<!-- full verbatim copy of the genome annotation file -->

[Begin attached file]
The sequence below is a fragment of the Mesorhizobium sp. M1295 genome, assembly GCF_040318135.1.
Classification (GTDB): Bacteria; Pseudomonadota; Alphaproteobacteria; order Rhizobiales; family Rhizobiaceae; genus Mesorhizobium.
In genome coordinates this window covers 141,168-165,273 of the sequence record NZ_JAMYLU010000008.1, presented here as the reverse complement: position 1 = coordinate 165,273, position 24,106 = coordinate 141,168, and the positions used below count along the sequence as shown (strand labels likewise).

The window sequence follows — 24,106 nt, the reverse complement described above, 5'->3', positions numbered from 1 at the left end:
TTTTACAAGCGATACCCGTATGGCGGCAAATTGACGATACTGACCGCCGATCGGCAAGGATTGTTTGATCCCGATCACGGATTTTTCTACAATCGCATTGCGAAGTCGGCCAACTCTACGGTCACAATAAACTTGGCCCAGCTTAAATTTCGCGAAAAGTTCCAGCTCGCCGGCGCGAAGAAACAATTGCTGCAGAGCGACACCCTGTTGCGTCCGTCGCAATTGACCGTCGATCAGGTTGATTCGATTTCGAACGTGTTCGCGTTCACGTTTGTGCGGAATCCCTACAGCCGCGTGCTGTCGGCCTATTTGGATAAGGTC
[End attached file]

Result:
The sequence below is a fragment of the Mesorhizobium sp. M1295 genome, assembly GCF_040318135.1.
Classification (GTDB): Bacteria; Pseudomonadota; Alphaproteobacteria; order Rhizobiales; family Rhizobiaceae; genus Mesorhizobium.
In genome coordinates this window covers 141,168-165,273 of the sequence record NZ_JAMYLU010000008.1, presented here as the reverse complement: position 1 = coordinate 165,273, position 24,106 = coordinate 141,168, and the positions used below count along the sequence as shown (strand labels likewise).

The window sequence follows — 24,106 nt, the reverse complement described above, 5'->3', positions numbered from 1 at the left end:
TTTTACAAGCGATACCCGTATGGCGGCAAATTGACGATACTGACCGCCGATCGGCAAGGATTGTTTGATCCCGATCACGGATTTTTCTACAATCGCATTGCGAAGTCGGCCAACTCTACGGTCACAATAAACTTGGCCCAGCTTAAATTTCGCGAAAAGTTCCAGCTCGCCGGCGCGAAGAAACAATTGCTGCAGAGCGACACCCTGTTGCGTCCGTCGCAATTGACCGTCGATCAGGTTGATTCGATTTCGAACGTGTTCGCGTTCACGTTTGTGCGGAATCCCTACAGCCGCGTGCTGTCGGCCTATTTGGATAAGGTC